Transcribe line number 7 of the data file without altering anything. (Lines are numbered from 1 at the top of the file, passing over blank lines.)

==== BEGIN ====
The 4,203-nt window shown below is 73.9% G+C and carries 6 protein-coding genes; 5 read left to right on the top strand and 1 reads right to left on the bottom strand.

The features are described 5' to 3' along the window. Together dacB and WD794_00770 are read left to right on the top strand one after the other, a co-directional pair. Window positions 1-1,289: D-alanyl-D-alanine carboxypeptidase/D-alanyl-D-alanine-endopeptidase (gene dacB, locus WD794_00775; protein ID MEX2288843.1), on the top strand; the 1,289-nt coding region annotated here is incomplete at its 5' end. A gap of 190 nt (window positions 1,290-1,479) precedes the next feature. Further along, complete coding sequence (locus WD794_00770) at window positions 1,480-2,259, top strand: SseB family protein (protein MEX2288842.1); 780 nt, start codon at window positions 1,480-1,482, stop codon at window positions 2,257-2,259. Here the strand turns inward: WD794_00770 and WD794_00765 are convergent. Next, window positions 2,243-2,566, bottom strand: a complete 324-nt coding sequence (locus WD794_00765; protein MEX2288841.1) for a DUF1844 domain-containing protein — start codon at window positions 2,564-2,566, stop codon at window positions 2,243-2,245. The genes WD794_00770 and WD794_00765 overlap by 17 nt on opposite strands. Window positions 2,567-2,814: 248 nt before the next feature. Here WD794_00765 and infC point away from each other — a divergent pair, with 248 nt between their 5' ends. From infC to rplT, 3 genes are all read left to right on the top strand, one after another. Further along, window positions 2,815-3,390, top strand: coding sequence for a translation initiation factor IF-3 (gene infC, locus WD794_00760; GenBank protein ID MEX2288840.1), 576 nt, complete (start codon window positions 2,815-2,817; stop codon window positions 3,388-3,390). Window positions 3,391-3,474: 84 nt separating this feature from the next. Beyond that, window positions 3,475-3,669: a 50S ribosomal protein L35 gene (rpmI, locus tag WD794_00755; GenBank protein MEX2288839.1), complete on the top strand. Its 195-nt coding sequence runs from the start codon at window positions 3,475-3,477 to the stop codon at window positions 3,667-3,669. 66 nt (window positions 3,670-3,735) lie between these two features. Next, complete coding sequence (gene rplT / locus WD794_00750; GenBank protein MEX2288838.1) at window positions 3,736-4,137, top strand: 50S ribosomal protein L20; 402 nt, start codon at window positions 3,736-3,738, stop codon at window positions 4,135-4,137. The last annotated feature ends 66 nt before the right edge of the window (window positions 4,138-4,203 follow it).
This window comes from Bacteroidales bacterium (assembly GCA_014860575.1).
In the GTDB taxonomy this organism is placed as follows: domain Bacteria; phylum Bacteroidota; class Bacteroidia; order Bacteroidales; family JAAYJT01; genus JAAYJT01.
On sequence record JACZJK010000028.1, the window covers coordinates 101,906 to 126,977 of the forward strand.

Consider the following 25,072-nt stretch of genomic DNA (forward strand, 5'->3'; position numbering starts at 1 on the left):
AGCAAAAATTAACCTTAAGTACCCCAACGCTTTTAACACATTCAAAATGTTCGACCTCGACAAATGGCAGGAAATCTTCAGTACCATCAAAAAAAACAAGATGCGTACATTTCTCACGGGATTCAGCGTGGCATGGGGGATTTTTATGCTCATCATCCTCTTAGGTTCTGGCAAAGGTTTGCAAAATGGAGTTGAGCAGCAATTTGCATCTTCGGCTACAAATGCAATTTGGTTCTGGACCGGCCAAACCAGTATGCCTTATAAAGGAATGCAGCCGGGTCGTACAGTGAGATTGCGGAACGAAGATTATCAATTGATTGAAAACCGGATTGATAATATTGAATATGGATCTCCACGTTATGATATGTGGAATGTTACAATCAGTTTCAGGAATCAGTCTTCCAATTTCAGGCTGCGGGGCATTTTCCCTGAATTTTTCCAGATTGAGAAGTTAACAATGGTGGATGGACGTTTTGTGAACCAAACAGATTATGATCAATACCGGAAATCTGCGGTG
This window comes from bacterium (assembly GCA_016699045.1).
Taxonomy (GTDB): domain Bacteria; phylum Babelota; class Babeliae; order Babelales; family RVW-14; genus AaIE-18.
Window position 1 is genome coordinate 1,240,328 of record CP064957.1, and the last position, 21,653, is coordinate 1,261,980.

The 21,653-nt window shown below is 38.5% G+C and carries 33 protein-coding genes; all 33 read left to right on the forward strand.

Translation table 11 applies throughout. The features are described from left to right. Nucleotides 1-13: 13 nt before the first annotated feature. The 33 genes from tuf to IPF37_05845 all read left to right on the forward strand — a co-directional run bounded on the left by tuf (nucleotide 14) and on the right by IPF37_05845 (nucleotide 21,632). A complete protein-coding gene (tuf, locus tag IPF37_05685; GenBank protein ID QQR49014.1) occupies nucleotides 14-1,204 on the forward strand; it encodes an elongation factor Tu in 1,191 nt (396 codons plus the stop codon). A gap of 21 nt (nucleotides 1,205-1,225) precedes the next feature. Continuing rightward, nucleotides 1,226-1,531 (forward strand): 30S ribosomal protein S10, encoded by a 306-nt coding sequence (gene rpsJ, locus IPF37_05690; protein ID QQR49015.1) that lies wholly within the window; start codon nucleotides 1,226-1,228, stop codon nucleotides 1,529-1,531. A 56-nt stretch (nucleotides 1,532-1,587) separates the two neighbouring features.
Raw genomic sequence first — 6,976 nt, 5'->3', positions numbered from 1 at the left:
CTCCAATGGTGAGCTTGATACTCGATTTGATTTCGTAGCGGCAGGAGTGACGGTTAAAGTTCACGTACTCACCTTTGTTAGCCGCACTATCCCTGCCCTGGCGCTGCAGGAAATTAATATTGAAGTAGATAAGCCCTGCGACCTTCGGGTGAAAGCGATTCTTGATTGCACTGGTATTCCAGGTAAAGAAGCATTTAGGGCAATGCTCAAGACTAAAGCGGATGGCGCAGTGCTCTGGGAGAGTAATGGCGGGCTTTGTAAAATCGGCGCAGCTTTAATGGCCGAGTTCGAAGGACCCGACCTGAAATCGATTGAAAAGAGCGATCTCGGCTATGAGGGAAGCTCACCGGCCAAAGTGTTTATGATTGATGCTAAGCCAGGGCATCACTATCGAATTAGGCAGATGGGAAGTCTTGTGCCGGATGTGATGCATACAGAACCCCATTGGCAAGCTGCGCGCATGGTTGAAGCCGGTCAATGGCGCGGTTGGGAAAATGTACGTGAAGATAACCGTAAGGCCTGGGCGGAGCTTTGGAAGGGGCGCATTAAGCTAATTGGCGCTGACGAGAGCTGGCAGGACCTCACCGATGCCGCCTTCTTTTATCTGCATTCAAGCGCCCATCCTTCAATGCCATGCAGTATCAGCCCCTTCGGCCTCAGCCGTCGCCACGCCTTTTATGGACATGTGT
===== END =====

AGCAAAAATTAACCTTAAGTACCCCAACGCTTTTAACACATTCAAAATGTTCGACCTCGACAAATGGCAGGAAATCTTCAGTACCATCAAAAAAAACAAGATGCGTACATTTCTCACGGGATTCAGCGTGGCATGGGGGATTTTTATGCTCATCATCCTCTTAGGTTCTGGCAAAGGTTTGCAAAATGGAGTTGAGCAGCAATTTGCATCTTCGGCTACAAATGCAATTTGGTTCTGGACCGGCCAAACCAGTATGCCTTATAAAGGAATGCAGCCGGGTCGTACAGTGAGATTGCGGAACGAAGATTATCAATTGATTGAAAACCGGATTGATAATATTGAATATGGATCTCCACGTTATGATATGTGGAATGTTACAATCAGTTTCAGGAATCAGTCTTCCAATTTCAGGCTGCGGGGCATTTTCCCTGAATTTTTCCAGATTGAGAAGTTAACAATGGTGGATGGACGTTTTGTGAACCAAACAGATTATGATCAATACCGGAAATCTGCGGTG